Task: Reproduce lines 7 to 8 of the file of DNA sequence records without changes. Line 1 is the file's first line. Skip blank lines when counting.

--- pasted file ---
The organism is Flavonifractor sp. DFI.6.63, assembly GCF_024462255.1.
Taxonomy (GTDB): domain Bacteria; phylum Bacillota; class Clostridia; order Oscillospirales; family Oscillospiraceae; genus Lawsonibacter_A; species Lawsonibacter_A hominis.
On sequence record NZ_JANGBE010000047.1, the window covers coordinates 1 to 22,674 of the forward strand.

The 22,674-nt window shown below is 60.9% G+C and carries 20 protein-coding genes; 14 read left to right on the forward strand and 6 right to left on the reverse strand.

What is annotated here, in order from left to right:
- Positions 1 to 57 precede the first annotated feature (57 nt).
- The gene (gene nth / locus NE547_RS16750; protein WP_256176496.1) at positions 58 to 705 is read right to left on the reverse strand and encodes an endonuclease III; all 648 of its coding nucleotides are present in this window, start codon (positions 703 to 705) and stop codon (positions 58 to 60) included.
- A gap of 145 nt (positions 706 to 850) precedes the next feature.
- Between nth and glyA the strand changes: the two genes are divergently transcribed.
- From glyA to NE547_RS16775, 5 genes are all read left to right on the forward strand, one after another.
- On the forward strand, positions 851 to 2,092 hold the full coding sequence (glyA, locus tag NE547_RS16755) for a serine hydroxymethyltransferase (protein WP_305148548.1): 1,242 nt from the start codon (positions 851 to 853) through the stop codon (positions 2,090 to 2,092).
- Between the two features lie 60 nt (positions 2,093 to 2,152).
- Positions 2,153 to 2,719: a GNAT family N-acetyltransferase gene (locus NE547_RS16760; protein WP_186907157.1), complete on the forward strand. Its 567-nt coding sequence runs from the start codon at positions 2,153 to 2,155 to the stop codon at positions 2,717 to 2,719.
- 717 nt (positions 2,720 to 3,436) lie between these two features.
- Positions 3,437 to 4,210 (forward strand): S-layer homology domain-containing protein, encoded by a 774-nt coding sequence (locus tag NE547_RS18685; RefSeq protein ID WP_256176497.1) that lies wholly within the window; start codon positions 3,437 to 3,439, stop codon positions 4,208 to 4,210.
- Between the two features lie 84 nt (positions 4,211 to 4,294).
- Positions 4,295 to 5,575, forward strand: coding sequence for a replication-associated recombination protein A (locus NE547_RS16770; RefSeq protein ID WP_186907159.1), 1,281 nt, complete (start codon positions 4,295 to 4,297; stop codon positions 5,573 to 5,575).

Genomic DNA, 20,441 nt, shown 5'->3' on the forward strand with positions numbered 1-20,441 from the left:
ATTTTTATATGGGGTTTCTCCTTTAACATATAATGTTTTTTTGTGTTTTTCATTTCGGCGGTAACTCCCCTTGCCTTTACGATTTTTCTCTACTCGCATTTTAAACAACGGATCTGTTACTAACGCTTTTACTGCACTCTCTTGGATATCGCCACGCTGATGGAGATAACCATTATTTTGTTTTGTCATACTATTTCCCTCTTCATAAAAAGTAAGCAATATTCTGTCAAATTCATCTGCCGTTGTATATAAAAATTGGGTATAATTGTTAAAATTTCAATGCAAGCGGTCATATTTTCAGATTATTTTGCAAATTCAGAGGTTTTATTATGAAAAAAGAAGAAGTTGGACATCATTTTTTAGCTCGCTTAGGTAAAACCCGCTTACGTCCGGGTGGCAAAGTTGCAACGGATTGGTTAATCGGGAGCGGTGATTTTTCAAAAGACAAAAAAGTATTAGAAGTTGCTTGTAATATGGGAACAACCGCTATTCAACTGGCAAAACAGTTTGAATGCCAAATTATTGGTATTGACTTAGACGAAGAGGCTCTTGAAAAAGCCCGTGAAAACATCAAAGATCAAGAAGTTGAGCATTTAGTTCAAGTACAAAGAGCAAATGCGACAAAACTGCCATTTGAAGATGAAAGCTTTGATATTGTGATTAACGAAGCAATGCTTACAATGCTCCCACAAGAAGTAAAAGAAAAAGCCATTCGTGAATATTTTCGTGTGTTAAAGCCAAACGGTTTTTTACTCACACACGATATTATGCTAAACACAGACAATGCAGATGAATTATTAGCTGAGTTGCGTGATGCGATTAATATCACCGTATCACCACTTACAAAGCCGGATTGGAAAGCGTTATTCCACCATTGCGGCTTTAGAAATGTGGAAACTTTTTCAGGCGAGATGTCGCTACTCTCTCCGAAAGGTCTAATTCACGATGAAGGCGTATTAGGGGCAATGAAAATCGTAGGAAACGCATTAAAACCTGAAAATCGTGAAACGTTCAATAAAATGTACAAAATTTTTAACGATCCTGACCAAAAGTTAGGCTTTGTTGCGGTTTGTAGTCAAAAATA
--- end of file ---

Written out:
- The gene (gene nth / locus NE547_RS16750; protein WP_256176496.1) at positions 58 to 705 is read right to left on the reverse strand and encodes an endonuclease III; all 648 of its coding nucleotides are present in this window, start codon (positions 703 to 705) and stop codon (positions 58 to 60) included.
- A gap of 145 nt (positions 706 to 850) precedes the next feature.